1929 Aala Automotive Union Guide to Honolulu

Honolulu-aalaautomotiveunion-1929
$450.00
ホノルル案内 : 布哇 / [Honolulu Guide : Hawaii]. - Main View
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1929 Aala Automotive Union Guide to Honolulu

Honolulu-aalaautomotiveunion-1929

Handy guide for Japanese travelers to Honolulu.
$450.00

Title


ホノルル案内 : 布哇 / [Honolulu Guide : Hawaii].
  1929 (dated)     18 x 25.25 in (45.72 x 64.135 cm)     1 : 10000

Description


This is a rare 1929 (Showa 4) map and guide of Honolulu, Hawaii, made by the Aala Automotive Union (アアラ自動車組合) for Japanese tourists. It is a very detailed guide that would have helped travelers navigate with some ease.
A Closer Look
Aside from the map of Honolulu, and a small inset map at right of Oahu, much of the guide is taken up by photographs and brief descriptions of famous sites. Other sections describe Hawaii's geography, history, population, various industries (sugar, coffee, pineapples, and so on), climate, and religion. Advertisements for Japanese businesses in Honolulu catering to traveler's needs, including mail services, general stores, souvenir shops, and bookstores are noted. At bottom-center of the verso is an advertisement for Aala's hired car service and a list of prices for a hired car to visit various tourist sites.

The original owner has scribbled some notes in handwriting on the advertisement for Nippon Yusen (日本郵船會社), a major shipping and mail company still in operation. A note at the top of the recto (front) declares that the Port of Call Passenger Information Department of the Aala Automotive Union (アアラ自動車組合寄港船客案内部), the maker of the map, has been approved by the Honolulu Police Department. It appears that Aala agents waited at port to hand these guides out to arriving passengers as they disembarked.
Japanese Immigration to Hawaii
Japanese exchange with Hawaii dates to the early 19th century when, in 1806, the survivors of the ill-fated Japanese cargo ship Inawaka-maru, were stranded on the archipelago. These survivors were treated well by the king, leading to an official Hawaiian delegation to Japan in 1866. The first Japanese immigrants to Hawaii, 142 men and 6 women known as the Gannenmono (元年者), arrived two years later in 1868 (Meiji 1). These first Japanese immigrants were brought to Hawaii as low-cost labor to work sugar plantations. Following mistreatments associated with the sugar plantations, the emperor banned further immigration to Hawaii until 1885. In that year, a second wave of 153 Japanese immigrants arrived, also to indentured work on sugarcane and pineapple plantations. Further immigration followed, with about 900 total immigrants arriving in 1885 alone. Nearly 30,000 followed in the subsequent years. Many returned to Japan when their three-year plantation contracts expired, but some stayed, becoming known as the Issei, the first generation. Their children, born in Hawaii, were consequently known as the Nisei.

Japanese immigrants to Hawaii were generally ill-treated as second-class citizens. They nonetheless maintained their Japanese language, religion, and traditions, often preferring to bring marriage partners from Japan rather than wed locals. Thus, a large and mostly homogenous Japanese community emerged, with their own businesses, neighborhoods, hospitals, and schools. As Japan became wealthier and more industrialized in the early twentieth century, Hawaii became a popular destination for Japanese tourists. Today, Japanese culture remains a vibrant part of the culture of Hawaii and Japanese Hawaiians make up the second largest ethnic group in Hawaii.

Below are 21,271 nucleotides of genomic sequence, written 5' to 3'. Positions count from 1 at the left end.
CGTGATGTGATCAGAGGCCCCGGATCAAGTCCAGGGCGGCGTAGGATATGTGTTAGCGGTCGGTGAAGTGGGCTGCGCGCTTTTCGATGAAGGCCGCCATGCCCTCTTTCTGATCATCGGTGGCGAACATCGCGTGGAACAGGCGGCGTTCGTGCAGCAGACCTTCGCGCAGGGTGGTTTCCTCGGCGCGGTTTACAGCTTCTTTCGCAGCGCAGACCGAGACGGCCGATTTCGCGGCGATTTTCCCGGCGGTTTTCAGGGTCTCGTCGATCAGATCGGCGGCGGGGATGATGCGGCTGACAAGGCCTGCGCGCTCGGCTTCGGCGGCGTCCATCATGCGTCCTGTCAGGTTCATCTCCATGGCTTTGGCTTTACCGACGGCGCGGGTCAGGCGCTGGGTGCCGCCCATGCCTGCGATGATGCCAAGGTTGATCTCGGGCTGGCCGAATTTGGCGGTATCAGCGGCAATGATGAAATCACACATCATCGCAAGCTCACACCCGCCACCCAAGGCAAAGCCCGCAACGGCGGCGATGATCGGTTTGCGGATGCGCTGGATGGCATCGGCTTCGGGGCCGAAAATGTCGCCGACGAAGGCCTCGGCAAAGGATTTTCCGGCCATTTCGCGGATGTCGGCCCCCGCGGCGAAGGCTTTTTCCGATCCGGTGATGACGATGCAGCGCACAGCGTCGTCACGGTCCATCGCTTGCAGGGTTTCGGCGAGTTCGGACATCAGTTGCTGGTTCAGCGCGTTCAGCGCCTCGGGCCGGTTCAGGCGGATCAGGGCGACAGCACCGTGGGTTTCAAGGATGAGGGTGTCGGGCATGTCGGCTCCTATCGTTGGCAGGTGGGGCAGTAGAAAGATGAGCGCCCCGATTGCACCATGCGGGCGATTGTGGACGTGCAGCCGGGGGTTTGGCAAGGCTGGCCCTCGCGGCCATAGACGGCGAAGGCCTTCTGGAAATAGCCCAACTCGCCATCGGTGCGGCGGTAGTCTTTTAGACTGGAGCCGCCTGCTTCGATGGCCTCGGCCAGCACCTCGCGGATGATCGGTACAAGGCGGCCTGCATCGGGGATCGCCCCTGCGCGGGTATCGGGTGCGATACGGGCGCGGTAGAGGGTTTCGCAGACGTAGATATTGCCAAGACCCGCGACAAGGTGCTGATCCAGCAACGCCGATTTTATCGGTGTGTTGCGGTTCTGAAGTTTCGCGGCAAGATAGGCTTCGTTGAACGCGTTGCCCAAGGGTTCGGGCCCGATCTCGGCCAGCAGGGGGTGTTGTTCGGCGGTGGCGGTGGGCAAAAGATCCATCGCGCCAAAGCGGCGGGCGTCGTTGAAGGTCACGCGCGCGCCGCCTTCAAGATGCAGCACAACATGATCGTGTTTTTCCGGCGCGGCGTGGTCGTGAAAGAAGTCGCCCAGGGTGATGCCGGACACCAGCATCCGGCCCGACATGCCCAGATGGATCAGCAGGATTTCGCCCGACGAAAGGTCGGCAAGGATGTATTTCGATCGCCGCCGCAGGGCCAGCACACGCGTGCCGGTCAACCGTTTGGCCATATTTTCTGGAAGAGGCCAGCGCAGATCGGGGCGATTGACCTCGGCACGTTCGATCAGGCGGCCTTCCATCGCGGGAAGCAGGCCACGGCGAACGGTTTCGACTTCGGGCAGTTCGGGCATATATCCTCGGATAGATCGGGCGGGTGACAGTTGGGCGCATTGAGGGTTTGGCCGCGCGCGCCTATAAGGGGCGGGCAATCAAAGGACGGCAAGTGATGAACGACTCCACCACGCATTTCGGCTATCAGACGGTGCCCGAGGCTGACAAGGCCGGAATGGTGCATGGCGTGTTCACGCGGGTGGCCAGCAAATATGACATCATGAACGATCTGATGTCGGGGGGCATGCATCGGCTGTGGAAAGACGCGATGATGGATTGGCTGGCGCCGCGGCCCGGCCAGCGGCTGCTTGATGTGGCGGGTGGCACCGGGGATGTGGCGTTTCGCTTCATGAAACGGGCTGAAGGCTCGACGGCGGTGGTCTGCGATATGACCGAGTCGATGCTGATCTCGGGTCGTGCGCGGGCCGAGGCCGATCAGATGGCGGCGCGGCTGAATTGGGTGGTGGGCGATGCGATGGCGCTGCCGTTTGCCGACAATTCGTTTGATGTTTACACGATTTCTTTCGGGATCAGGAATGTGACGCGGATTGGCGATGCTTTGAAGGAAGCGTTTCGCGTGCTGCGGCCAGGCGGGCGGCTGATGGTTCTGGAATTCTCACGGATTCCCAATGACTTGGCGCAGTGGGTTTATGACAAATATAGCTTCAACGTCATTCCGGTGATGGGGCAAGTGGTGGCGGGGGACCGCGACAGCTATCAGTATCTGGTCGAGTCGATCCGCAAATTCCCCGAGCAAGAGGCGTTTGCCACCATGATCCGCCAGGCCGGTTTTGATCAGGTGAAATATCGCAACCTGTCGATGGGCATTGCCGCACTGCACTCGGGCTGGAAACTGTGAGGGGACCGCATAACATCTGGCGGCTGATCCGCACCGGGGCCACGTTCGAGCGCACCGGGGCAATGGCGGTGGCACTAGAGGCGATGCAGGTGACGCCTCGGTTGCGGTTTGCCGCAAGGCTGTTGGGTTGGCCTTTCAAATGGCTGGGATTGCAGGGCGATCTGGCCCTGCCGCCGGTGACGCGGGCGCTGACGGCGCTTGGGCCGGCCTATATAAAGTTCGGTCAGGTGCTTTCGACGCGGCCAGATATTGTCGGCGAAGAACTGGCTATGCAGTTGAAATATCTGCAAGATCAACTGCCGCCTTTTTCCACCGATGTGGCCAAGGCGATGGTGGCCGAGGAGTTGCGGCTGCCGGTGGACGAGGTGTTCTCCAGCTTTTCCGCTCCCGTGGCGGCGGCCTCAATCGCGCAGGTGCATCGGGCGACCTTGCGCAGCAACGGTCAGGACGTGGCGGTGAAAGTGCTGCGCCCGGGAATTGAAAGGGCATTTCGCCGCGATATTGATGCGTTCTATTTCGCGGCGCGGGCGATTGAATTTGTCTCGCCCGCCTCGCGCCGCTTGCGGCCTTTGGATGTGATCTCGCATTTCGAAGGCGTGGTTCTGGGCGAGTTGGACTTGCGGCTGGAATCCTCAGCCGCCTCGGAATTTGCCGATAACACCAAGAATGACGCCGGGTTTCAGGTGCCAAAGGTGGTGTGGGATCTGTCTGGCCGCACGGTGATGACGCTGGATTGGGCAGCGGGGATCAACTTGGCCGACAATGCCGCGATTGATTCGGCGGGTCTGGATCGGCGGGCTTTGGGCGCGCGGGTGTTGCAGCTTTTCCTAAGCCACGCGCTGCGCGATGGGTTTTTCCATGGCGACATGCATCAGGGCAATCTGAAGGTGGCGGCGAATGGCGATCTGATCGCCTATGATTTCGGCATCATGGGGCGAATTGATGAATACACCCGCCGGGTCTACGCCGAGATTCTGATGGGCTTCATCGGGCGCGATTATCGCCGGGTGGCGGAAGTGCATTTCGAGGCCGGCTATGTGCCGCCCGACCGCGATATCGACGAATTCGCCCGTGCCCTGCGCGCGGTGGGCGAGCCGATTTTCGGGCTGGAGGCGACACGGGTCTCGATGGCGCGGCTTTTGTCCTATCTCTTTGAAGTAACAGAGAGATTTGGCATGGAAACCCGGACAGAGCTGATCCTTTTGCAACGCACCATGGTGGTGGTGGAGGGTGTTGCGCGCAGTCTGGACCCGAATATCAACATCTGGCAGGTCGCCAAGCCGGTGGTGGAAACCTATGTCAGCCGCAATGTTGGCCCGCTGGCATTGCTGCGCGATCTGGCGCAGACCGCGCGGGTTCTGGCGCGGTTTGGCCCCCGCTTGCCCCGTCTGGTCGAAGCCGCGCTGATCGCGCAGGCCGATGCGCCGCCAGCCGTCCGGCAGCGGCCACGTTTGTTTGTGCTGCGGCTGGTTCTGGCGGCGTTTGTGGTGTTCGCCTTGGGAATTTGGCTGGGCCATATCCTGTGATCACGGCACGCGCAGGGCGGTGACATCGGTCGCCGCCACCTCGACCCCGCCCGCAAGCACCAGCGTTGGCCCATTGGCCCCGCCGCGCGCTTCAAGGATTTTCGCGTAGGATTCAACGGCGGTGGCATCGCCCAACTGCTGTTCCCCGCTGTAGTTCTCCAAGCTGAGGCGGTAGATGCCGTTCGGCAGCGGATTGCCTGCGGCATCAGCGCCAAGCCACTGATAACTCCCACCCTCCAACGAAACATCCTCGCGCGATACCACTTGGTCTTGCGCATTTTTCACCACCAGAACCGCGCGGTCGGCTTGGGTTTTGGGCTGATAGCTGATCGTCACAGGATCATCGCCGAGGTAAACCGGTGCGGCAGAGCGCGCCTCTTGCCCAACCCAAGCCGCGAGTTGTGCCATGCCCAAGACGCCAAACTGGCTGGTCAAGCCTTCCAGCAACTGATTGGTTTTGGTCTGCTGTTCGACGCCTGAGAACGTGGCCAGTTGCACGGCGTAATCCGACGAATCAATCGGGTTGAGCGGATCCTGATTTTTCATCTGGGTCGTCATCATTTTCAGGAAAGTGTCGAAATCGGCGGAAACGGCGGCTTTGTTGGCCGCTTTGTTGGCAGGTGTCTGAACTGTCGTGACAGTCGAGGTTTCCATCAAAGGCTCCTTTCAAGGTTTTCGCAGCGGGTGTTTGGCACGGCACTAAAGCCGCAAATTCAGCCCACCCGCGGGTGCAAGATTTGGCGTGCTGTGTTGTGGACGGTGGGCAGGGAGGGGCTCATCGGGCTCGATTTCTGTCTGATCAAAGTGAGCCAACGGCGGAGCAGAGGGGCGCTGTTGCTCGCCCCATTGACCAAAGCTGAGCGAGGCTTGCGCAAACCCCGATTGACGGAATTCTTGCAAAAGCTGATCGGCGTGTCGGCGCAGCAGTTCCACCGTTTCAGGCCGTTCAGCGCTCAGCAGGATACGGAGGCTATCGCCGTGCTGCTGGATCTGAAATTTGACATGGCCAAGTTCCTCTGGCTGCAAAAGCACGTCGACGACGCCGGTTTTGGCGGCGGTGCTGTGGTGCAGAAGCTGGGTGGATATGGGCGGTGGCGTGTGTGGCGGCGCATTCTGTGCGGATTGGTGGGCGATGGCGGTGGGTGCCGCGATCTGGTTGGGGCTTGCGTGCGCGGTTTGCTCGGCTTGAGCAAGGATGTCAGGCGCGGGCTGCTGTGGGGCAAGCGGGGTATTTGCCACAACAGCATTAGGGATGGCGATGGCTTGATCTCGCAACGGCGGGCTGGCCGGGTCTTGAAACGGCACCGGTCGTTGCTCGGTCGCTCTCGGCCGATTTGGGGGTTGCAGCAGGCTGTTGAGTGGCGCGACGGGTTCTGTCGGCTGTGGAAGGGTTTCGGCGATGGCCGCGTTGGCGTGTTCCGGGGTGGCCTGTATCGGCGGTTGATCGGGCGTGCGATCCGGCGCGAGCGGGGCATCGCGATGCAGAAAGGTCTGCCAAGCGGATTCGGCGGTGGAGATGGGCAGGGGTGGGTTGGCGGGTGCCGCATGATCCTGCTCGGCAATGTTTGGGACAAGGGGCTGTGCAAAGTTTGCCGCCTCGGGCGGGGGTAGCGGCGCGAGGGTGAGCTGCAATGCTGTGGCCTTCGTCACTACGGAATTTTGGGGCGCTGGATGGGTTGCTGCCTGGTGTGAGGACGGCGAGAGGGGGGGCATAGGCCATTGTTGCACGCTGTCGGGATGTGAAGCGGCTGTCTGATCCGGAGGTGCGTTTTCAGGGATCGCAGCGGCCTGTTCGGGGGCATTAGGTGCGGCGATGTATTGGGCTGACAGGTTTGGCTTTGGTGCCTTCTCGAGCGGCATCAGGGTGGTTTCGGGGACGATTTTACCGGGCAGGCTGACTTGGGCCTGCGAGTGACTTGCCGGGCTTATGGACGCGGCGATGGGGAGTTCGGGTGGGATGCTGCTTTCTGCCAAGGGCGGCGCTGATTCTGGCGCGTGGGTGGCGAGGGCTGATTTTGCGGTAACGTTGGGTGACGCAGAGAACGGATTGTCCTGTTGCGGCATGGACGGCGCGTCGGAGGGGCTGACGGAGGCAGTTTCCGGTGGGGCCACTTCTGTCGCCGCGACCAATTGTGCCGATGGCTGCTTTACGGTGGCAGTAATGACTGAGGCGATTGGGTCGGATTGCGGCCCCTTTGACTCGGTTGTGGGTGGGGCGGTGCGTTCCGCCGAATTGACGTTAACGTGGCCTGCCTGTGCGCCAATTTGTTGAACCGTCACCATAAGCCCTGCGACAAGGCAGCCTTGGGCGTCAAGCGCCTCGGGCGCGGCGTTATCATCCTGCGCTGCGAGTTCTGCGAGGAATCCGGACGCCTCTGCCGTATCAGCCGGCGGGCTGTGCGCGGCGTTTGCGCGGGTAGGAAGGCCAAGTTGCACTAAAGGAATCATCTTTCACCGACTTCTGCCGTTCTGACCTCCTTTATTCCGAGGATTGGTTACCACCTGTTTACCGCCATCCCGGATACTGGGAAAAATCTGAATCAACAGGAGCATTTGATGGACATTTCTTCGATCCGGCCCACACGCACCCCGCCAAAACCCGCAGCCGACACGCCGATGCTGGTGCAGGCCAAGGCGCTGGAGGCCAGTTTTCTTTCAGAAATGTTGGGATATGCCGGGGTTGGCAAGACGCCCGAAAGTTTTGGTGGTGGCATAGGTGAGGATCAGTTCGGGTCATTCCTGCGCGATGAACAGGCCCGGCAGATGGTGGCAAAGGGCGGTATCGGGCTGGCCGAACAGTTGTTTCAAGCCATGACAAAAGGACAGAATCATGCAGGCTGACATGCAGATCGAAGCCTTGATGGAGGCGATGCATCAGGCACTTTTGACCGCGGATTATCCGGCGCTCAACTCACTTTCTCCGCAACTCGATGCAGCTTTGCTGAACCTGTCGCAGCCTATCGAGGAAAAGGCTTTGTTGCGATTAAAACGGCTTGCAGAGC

This large Japanese population, roughly 160,000 by 1941, was one of the reasons the Japanese Empire set their sights on Hawaii during World War II, a plan upended by the Battle of Midway. Unlike Japanese-Americans on the mainland, nearly all Japanese-Americans in Hawaii escaped internment as they had already been thoroughly vetted by the U.S. military before the Pearl Harbor attack and determined to be loyal (Hawaii was under martial law and administered by the U.S. Army throughout the war). Moreover, the Japanese-American population in Hawaii was so large that it was impractical to intern them in Hawaii or transport them to the mainland, and such a move also risked a collapse of the local economy. Nisei from Hawaii composed the majority of the famed 442nd Regimental Combat Team, the most decorated regiment in U.S. military history.
History of Honolulu
Honolulu has been an important city since it was made the site of Kamehameha I's court in the early 19th century. It has remained the capital and largest city of Hawaii ever since. Hawaii attracted many immigrants from Japan (including Korea following its annexation by Japan), China, the Philippines, and elsewhere, mainly to work on plantations cultivating sugar, pineapple, and other agricultural goods. Over time, a greater portion of these communities settled in the urban environment of Honolulu. These immigrants and their descendants faced continuous harassment from the white community, evident, for example, in the Honolulu Chinatown Fire of 1900.
Publication History and Census
This map was published by the Port of Call Passenger Information Department of the Aala Automotive Union (アアラ自動車組合寄港船客案内部) in 1929 (Showa 4). It does not appear in any institutional holdings and is very scarce to the market. This map is similar to an undated but presumably later guide to Honolulu published by Aala (OCLC 1020932646) held by a handful of institutions in Japan and the United States.

Cartographer


Aala Automotive Union (アアラ自動車組合; c. 1913 - 1940) was a Japanese-American automobile association and taxi company active in Honolulu that produced guides for Japanese tourists. Learn More...

Condition


Good. Some repairs to the fold lines, slight dampstaining to some margins.